So you’ve gone ahead and fulfilled that long cherished dream of learning how to play the piano. In fact, you have even invested in an instrument of your own to practice at your convenience – such is the level of your commitment. But now that you’ve taken the lessons and are confident of being able to play on your own, you are wondering what next.

Here are few ways in which you can advance a few step and put your learning and your instrument to good use.

1) Become a Teacher

Once you have taken lessons and comfortable with what you have learned, you can pass on the knowledge to others. Depending on whom you are teaching, the number of students, and the duration of each session, you can earn a good amount of money.

ongioung piano lesson for a child
Image Courtesy of Flickr

Generally, a 30-minute lesson costs between $15 and $40 and varies based on the experience of the teacher. You can star out by imparting lessons from the comfort of your home to beginners and then take on more advanced students as you grow into your new role as a music teacher.

2) Take further advanced lessons at a conservatory or at a music college

If you aspire to learn more about playing the piano and take your skills a notch higher, you can apply for enrolment at a music college or a conservatory. Many great pianists have gone on to obtain formal degrees in performing arts from renowned colleges before embarking on their stellar careers.

A degree in music will also enable you to become a certified teacher and help you earn more due to the added advantage of your credentials. If you wish to learn the piano further but find that the local, informal music classes are no longer challenging enough to make you push the boundaries and help you progress, joining a proper music course will give you the necessary impetus to grow as a musician.

3) Become a Professional Pianist

If you are confident enough of your skills and have the ambition necessary to make it big in the cut-throat world of performing arts, you can try out your luck as a performing pianist. You can specialize in a certain genre of music like rock, pop, classical, or jazz and can choose to be a solo performer, or play with a symphony or orchestra or collaborate with other musicians.

Grand piano at the main hall stage in the Konzerthaus Berlin, Germany
Image Courtesy of Wikimedia

However, making it big in the world of music takes years of hard work. In the initial phases, your daily routine will surely involve long commutes and irregular cash flow. So it is best to weigh all the pros and cons and be prepared to weather the rough times when work is lean.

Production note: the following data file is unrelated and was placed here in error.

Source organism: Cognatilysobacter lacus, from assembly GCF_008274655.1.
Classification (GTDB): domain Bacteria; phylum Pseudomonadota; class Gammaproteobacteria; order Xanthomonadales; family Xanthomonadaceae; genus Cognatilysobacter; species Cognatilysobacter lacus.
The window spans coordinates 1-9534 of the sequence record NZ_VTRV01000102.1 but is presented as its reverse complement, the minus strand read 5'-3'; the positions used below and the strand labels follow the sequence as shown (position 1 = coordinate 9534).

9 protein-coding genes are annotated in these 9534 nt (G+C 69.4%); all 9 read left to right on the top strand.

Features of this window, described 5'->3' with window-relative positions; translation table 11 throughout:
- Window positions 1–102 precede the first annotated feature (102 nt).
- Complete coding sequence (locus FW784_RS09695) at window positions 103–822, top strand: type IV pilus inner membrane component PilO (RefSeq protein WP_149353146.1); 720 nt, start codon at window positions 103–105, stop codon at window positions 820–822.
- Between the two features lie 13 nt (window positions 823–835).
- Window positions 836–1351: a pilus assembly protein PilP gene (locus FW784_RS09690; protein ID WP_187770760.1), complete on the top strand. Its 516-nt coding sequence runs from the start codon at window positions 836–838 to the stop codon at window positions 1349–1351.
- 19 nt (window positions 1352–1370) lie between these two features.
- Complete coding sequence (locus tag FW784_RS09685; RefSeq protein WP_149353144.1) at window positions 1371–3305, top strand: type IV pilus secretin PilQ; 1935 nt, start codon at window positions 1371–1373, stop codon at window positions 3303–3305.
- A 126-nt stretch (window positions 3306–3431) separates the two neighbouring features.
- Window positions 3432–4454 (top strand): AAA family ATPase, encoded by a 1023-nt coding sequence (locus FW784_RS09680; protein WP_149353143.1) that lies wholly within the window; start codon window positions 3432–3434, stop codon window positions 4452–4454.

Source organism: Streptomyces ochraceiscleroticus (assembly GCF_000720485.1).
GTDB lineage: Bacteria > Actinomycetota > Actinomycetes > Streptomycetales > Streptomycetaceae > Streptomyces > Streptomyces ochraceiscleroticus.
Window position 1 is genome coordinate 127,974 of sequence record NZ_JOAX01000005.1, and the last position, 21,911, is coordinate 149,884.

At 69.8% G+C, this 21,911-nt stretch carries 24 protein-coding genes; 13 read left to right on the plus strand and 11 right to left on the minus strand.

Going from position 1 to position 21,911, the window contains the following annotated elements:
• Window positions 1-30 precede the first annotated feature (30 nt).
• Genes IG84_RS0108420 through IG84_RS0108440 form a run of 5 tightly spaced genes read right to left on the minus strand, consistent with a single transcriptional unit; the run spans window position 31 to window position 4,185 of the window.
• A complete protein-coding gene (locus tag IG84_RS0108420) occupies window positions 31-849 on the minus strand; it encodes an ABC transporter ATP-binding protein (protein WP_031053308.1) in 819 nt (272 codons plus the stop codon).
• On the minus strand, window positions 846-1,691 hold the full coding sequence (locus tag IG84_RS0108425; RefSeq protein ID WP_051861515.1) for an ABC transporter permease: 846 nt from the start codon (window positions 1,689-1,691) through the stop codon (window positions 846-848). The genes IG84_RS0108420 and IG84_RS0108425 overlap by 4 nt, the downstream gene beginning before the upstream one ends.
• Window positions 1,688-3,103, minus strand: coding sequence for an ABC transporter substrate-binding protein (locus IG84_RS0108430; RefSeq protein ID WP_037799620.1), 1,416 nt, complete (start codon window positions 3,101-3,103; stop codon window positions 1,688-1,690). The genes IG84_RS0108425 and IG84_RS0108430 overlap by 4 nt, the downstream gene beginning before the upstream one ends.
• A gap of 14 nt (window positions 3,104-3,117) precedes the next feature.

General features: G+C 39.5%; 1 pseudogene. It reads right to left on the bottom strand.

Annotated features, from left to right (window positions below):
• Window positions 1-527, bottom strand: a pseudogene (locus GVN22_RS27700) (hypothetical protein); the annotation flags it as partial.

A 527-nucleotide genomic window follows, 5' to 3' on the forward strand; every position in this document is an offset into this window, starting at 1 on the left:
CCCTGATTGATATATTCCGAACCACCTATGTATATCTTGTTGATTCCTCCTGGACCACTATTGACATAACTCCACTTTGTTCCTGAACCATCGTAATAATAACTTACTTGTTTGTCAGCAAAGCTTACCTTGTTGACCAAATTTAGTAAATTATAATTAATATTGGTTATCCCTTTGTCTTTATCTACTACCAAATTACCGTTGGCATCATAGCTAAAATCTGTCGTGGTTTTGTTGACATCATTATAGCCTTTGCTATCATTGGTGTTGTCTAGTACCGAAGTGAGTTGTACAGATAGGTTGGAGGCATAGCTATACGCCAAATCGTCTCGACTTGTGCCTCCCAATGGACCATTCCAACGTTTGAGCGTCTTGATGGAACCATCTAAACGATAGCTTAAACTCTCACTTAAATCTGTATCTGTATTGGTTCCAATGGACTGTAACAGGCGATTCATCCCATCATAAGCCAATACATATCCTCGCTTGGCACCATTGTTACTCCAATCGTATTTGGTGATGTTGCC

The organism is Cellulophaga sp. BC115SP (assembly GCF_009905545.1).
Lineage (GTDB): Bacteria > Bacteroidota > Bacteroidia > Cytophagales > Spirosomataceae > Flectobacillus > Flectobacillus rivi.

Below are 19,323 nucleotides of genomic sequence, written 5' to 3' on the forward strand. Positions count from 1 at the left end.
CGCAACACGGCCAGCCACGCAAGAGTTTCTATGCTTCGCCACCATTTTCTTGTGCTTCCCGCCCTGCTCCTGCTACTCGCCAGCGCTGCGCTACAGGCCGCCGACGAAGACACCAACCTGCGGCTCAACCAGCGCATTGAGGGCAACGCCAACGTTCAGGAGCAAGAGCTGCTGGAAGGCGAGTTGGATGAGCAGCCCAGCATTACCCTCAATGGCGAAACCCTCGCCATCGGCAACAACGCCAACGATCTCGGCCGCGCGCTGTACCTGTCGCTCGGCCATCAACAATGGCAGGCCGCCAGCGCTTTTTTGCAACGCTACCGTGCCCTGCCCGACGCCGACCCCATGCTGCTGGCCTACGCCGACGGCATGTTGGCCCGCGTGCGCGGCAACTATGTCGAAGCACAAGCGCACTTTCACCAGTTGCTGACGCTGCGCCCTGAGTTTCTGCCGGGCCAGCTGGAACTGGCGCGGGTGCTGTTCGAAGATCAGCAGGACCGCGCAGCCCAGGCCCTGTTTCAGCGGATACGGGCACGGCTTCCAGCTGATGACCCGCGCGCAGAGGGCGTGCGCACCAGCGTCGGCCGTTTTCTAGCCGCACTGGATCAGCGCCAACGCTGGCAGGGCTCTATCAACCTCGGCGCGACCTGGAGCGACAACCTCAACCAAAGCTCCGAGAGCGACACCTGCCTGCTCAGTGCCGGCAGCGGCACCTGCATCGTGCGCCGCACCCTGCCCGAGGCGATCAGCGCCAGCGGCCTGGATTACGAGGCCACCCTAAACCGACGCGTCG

4) Join a Band or Form Your Own

You are sure to meet other instrumentalists and singers at your music classes or in social circles once you start learning the piano. Once you start feeling confident after taking lessons, you can team up with classmates to form a band or join an already existing one to put your acquired skills to good use. And since the piano is at your place, you can use it as your jamming studio as long as you are not disturbing anyone.

5) Play for Charity

If you have a philanthropic streak and believe in taking action for the greater good, you can perform to raise money for a cause you believe in or join the local church choir to share your beautiful music with the world.

an artistic piano
Image Courtesy of Flickr

6) Enjoy the Music

And if you feel none of the aforesaid options are meant for you, play just for yourself. Play the piano because you love to play it, because the music soothes your soul. Learning to play an instrument does not necessarily mean you have to go on to master it or perform in concerts. You can simply choose to play for yourself and create melodies out of those keys.

No skill ever goes waste, and least of all, music! Investing in music lessons and your own piano pays its own dividends in terms of the creative satisfaction, intellectual development, and musical nirvana it provides you.

Featured Image: Image Credit

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